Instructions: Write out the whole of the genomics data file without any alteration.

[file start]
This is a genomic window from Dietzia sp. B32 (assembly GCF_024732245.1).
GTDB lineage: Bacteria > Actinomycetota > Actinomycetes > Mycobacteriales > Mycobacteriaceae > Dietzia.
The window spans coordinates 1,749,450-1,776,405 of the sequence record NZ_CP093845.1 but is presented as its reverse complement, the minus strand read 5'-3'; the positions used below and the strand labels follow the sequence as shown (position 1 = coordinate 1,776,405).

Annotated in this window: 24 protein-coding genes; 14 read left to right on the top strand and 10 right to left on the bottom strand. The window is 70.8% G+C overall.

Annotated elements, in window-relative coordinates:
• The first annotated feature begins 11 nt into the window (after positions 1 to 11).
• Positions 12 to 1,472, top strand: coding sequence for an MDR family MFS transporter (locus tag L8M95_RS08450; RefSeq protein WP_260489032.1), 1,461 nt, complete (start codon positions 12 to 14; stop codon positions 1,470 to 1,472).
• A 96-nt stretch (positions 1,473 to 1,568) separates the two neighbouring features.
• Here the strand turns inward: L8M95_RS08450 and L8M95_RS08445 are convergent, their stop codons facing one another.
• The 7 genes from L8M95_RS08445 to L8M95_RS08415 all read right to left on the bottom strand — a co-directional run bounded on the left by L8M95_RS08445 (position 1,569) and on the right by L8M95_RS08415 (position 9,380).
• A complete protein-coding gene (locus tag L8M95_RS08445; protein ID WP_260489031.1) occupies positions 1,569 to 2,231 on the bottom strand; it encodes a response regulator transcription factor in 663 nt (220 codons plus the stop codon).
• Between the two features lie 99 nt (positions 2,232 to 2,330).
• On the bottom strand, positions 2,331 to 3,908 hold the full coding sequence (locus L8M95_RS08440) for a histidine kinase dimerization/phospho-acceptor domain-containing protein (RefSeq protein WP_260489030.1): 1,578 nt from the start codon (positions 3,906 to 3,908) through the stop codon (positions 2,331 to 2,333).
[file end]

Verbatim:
This is a genomic window from Dietzia sp. B32 (assembly GCF_024732245.1).
GTDB lineage: Bacteria > Actinomycetota > Actinomycetes > Mycobacteriales > Mycobacteriaceae > Dietzia.
The window spans coordinates 1,749,450-1,776,405 of the sequence record NZ_CP093845.1 but is presented as its reverse complement, the minus strand read 5'-3'; the positions used below and the strand labels follow the sequence as shown (position 1 = coordinate 1,776,405).

Annotated in this window: 24 protein-coding genes; 14 read left to right on the top strand and 10 right to left on the bottom strand. The window is 70.8% G+C overall.

Annotated elements, in window-relative coordinates:
• The first annotated feature begins 11 nt into the window (after positions 1 to 11).
• Positions 12 to 1,472, top strand: coding sequence for an MDR family MFS transporter (locus tag L8M95_RS08450; RefSeq protein WP_260489032.1), 1,461 nt, complete (start codon positions 12 to 14; stop codon positions 1,470 to 1,472).
• A 96-nt stretch (positions 1,473 to 1,568) separates the two neighbouring features.
• Here the strand turns inward: L8M95_RS08450 and L8M95_RS08445 are convergent, their stop codons facing one another.
• The 7 genes from L8M95_RS08445 to L8M95_RS08415 all read right to left on the bottom strand — a co-directional run bounded on the left by L8M95_RS08445 (position 1,569) and on the right by L8M95_RS08415 (position 9,380).
• A complete protein-coding gene (locus tag L8M95_RS08445; protein ID WP_260489031.1) occupies positions 1,569 to 2,231 on the bottom strand; it encodes a response regulator transcription factor in 663 nt (220 codons plus the stop codon).
• Between the two features lie 99 nt (positions 2,232 to 2,330).
• On the bottom strand, positions 2,331 to 3,908 hold the full coding sequence (locus L8M95_RS08440) for a histidine kinase dimerization/phospho-acceptor domain-containing protein (RefSeq protein WP_260489030.1): 1,578 nt from the start codon (positions 3,906 to 3,908) through the stop codon (positions 2,331 to 2,333).